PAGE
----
Andover Townsman, Andover, MA


August 15, 2013

Hooked on rug hooking; Artist's creations featured at Memorial Hall Library

Artist's creations featured at Memorial Hall Library

The hooked rug artistry of North Reading’s Happy DiFranza is taking center stage this month at Memorial Hall Library in Andover.

DiFranza, whose rug work has been featured in numerous books and magazines, was selected by the library as August’s featured artist of the month.

A graduate of Smith College with a bachelor’s degree in art history, DiFranza started taking rug-hooking lessons through a night course at North Reading High School following the birth of her first daughter, Elizabeth, in 1960.

From 1973 to 1978, her rugs appeared in American Home Crafts magazine and Time-Life Books used her work in its “Art of Sewing and Decorative Techniques” series. Rug Hooking magazine has also shown her rugs in a number of issues.

In 1991, Stackpole Books asked DiFranza and her graphic designer husband, Steve, to write a book about rug hooking, and “Hooking Fine Gifts” was published the following year. Designs from the book were featured in Good Housekeeping magazine and in the Ann Davies/Emma Tennant book, “Hooked Rugs,” published by Museum Quilts, Inc. of London. Her rugs have also appeared in Jessie Turbayne’s “Hooked Rug Treasury” as well as other publications.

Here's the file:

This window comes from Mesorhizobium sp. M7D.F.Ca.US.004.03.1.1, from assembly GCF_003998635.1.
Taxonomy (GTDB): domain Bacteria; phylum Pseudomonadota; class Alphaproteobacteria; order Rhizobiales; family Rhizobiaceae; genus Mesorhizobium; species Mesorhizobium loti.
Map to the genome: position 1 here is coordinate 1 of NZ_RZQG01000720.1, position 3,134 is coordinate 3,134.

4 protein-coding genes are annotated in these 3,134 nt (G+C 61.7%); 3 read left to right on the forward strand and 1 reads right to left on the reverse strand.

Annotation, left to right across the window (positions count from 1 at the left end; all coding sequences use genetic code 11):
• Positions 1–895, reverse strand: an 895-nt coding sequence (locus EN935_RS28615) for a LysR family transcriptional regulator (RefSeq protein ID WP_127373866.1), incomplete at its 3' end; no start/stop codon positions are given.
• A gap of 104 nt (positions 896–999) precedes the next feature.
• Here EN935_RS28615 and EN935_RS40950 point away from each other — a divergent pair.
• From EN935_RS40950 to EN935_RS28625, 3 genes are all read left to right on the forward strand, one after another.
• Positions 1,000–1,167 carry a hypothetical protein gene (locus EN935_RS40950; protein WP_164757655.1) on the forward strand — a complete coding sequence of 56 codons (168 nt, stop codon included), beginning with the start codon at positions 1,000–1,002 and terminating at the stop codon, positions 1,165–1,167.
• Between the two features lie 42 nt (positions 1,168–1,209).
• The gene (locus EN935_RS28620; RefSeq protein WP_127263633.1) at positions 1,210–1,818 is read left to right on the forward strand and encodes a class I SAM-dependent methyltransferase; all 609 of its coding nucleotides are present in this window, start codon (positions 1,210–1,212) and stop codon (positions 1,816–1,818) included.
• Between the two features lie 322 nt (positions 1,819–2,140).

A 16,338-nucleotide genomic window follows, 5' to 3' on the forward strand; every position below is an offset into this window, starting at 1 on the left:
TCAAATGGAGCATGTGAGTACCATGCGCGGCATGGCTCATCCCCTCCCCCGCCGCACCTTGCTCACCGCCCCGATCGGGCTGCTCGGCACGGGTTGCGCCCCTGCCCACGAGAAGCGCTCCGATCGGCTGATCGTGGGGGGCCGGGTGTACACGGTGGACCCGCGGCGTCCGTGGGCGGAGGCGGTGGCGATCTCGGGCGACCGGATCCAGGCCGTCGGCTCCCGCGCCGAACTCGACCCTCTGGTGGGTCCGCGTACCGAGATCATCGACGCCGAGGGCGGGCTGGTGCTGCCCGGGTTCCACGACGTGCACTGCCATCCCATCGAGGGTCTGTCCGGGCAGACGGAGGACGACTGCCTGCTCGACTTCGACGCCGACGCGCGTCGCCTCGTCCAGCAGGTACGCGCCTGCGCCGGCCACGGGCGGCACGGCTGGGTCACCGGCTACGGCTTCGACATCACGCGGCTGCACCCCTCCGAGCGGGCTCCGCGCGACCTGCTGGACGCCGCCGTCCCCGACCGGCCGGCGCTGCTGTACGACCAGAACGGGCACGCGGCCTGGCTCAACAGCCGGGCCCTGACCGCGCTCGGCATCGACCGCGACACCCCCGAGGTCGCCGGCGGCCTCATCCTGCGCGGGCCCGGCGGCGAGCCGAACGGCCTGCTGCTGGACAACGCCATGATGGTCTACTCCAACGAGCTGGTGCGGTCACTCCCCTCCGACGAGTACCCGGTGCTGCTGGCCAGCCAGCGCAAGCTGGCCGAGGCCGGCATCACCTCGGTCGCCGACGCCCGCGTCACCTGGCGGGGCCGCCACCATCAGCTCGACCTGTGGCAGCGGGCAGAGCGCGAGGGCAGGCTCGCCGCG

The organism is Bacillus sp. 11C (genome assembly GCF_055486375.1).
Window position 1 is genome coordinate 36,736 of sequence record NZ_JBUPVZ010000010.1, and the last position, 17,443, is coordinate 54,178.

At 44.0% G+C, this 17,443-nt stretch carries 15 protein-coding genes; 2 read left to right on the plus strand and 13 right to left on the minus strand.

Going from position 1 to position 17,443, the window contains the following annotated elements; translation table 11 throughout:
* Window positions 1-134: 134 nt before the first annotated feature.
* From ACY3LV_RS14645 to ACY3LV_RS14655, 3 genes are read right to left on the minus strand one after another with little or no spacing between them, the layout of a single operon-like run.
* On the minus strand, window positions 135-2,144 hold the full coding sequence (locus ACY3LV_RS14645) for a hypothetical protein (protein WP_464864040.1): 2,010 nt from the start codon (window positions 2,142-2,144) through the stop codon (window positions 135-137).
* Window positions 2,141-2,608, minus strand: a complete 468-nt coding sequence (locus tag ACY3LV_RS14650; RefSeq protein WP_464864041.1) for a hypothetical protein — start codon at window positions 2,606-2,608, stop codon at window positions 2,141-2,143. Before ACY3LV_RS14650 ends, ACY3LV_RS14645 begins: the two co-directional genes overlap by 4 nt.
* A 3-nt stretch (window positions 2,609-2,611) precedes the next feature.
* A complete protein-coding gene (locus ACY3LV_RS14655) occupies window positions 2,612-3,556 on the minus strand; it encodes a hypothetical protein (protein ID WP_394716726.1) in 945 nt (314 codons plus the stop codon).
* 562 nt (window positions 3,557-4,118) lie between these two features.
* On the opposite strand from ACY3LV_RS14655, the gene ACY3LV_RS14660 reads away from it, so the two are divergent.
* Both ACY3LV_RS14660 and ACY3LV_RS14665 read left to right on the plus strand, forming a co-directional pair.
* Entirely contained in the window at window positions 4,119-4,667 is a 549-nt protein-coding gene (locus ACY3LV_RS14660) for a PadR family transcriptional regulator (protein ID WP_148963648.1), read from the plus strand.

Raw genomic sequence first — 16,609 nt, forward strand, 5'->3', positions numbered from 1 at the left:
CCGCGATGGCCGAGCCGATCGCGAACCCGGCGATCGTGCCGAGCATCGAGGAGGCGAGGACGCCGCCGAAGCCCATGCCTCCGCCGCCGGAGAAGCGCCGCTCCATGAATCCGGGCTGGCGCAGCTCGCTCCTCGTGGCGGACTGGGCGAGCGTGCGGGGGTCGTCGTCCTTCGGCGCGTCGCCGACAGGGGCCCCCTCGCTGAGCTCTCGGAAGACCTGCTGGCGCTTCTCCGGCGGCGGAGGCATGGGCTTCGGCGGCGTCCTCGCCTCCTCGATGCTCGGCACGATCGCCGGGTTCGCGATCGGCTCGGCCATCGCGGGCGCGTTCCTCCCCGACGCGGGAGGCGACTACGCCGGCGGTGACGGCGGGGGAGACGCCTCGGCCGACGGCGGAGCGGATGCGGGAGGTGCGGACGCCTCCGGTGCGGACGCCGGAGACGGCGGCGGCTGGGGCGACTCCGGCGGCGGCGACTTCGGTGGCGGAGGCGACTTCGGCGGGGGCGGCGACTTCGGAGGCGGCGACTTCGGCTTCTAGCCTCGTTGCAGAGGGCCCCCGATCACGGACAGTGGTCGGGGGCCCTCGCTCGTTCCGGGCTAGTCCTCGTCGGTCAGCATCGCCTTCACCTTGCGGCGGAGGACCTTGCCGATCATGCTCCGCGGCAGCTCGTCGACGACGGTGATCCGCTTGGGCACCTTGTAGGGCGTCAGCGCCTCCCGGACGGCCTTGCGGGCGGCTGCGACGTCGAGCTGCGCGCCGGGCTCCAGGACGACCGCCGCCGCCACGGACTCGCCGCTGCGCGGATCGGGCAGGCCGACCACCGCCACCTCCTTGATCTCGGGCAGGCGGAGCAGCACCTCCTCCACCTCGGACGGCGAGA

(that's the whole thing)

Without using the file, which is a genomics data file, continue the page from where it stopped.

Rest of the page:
In cooperation with Barbara Franco, then assistant director of the Museum of Our National Heritage in Lexington, DiFranza worked on the exhibition, “Walking on Art.” As a result of the historical information they uncovered, DiFranza and Franco cooperated on an October 1990 article for Antiques magazine detailing the history of rug hooking in America.

DiFranza’s rugs have been commissioned by various museums, including the Hooked Rug Museum of North America in Halifax, Nova Scotia. In addition to teaching classes in her home, DiFranza has also led workshops throughout New England as well as in Florida and Kansas.

Her rugs will adorn the walls of the first floor of the library near the customer service desk and the display cases on the second level through the end of the month.

For more on DiFranza’s work, visit

Text Only | Photo Reprints

Pictures of the Week